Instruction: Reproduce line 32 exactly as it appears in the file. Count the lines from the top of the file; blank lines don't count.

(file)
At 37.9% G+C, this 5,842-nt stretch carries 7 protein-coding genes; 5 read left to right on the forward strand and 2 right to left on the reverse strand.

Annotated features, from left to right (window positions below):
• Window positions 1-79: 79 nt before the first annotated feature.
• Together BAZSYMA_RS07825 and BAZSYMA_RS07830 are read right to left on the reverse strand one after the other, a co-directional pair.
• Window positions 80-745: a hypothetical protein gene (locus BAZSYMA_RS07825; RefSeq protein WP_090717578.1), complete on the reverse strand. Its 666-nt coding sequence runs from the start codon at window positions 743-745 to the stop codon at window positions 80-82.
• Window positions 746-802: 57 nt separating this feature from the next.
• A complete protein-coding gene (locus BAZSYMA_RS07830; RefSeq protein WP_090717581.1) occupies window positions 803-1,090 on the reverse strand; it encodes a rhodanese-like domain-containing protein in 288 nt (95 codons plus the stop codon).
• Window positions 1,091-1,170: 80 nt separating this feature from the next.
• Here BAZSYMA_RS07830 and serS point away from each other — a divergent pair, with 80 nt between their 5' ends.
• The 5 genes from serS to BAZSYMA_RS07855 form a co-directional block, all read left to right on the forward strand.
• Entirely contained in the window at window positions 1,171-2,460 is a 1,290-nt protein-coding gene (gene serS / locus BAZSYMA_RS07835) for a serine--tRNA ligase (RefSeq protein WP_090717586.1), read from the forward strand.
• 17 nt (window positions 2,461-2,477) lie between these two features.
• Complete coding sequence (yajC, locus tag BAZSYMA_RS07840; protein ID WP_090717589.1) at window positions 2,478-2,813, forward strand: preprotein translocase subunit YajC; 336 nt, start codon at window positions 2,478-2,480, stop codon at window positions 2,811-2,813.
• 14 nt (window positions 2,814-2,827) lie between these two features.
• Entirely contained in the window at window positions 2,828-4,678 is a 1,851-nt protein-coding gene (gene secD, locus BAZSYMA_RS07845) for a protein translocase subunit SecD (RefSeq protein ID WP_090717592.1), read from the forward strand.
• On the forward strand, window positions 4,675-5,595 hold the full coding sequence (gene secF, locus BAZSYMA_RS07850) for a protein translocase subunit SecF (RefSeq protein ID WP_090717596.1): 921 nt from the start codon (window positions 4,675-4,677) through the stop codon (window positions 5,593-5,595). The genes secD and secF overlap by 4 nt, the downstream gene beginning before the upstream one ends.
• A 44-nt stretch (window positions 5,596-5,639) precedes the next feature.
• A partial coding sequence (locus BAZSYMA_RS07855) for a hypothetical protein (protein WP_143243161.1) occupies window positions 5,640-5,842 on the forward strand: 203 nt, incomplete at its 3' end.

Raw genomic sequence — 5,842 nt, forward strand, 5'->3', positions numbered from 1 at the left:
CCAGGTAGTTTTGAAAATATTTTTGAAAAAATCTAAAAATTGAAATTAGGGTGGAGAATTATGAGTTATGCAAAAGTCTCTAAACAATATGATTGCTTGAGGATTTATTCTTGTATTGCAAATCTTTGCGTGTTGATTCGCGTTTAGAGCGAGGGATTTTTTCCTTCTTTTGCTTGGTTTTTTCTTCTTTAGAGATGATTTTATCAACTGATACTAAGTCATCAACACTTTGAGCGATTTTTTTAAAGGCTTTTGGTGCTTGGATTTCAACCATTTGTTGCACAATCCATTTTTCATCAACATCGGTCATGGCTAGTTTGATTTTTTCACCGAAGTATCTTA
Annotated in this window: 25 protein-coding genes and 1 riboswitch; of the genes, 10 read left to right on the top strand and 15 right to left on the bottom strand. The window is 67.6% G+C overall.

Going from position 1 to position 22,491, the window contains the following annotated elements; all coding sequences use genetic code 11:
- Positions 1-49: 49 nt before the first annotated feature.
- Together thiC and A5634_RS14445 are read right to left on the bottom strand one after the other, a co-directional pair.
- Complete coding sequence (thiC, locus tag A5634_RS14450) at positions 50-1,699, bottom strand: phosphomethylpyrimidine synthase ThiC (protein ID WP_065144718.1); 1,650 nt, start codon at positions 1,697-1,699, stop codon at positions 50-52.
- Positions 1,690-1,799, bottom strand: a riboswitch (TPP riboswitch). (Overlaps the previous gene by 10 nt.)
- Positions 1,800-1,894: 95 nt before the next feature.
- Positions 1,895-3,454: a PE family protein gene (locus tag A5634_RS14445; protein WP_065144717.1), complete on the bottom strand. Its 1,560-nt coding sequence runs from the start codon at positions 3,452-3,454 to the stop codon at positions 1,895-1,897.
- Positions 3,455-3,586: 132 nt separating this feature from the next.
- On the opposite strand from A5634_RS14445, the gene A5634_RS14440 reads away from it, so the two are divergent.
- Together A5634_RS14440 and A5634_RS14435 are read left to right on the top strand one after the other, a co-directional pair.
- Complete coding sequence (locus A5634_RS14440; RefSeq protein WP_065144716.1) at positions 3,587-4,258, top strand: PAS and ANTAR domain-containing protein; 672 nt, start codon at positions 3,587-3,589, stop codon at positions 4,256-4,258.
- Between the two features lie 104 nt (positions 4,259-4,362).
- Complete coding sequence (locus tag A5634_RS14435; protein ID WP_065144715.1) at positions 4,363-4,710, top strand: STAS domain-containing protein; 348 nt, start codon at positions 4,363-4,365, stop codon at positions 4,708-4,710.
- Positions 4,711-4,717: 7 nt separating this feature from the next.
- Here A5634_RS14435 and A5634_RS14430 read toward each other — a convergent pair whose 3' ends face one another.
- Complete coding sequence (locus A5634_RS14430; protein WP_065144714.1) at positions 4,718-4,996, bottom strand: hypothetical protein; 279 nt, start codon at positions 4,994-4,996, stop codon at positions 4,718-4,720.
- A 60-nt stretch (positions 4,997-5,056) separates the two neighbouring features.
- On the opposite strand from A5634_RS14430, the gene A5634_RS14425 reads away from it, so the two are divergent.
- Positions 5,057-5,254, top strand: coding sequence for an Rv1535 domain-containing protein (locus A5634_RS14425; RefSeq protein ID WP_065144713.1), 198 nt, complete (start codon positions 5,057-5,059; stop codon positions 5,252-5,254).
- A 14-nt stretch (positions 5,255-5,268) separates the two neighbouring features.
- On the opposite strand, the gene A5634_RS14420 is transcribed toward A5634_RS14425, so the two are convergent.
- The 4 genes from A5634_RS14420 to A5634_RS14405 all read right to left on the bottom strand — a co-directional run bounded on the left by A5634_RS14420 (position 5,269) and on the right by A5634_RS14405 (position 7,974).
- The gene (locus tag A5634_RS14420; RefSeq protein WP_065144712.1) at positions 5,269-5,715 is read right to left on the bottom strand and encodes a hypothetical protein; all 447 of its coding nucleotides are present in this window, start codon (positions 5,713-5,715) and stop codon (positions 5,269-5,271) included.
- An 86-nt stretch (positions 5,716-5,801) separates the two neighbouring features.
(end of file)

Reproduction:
- Complete coding sequence (locus A5634_RS14440; RefSeq protein WP_065144716.1) at positions 3,587-4,258, top strand: PAS and ANTAR domain-containing protein; 672 nt, start codon at positions 3,587-3,589, stop codon at positions 4,256-4,258.